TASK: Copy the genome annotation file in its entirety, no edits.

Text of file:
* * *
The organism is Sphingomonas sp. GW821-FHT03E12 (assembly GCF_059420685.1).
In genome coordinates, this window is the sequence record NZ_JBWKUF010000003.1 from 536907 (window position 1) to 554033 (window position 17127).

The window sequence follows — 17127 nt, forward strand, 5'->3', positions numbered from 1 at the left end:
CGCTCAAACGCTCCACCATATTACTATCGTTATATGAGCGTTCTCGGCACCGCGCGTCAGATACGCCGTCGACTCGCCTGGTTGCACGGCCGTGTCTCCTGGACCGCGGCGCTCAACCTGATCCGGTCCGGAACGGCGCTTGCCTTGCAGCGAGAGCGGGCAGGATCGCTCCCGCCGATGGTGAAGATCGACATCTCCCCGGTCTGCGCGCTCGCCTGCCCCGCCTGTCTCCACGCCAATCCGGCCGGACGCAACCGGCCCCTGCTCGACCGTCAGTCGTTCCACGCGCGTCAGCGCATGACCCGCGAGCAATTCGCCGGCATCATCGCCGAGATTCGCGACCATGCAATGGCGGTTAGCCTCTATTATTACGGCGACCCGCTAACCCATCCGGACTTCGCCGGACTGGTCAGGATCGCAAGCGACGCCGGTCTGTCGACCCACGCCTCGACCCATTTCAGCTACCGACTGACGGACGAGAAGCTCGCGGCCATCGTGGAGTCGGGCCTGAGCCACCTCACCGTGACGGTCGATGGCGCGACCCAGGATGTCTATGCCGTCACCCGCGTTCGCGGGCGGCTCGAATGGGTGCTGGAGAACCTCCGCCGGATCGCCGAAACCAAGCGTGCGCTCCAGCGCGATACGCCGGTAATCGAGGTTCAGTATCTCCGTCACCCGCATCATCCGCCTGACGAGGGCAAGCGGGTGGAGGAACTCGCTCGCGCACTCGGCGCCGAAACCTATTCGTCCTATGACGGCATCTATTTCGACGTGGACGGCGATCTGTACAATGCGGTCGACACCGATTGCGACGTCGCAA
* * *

The organism is Sphingomonas sp. GW821-FHT03E12 (assembly GCF_059420685.1).
In genome coordinates, this window is the sequence record NZ_JBWKUF010000003.1 from 536907 (window position 1) to 554033 (window position 17127).

The window sequence follows — 17127 nt, forward strand, 5'->3', positions numbered from 1 at the left end:
CGCTCAAACGCTCCACCATATTACTATCGTTATATGAGCGTTCTCGGCACCGCGCGTCAGATACGCCGTCGACTCGCCTGGTTGCACGGCCGTGTCTCCTGGACCGCGGCGCTCAACCTGATCCGGTCCGGAACGGCGCTTGCCTTGCAGCGAGAGCGGGCAGGATCGCTCCCGCCGATGGTGAAGATCGACATCTCCCCGGTCTGCGCGCTCGCCTGCCCCGCCTGTCTCCACGCCAATCCGGCCGGACGCAACCGGCCCCTGCTCGACCGTCAGTCGTTCCACGCGCGTCAGCGCATGACCCGCGAGCAATTCGCCGGCATCATCGCCGAGATTCGCGACCATGCAATGGCGGTTAGCCTCTATTATTACGGCGACCCGCTAACCCATCCGGACTTCGCCGGACTGGTCAGGATCGCAAGCGACGCCGGTCTGTCGACCCACGCCTCGACCCATTTCAGCTACCGACTGACGGACGAGAAGCTCGCGGCCATCGTGGAGTCGGGCCTGAGCCACCTCACCGTGACGGTCGATGGCGCGACCCAGGATGTCTATGCCGTCACCCGCGTTCGCGGGCGGCTCGAATGGGTGCTGGAGAACCTCCGCCGGATCGCCGAAACCAAGCGTGCGCTCCAGCGCGATACGCCGGTAATCGAGGTTCAGTATCTCCGTCACCCGCATCATCCGCCTGACGAGGGCAAGCGGGTGGAGGAACTCGCTCGCGCACTCGGCGCCGAAACCTATTCGTCCTATGACGGCATCTATTTCGACGTGGACGGCGATCTGTACAATGCGGTCGACACCGATTGCGACGTCGCAA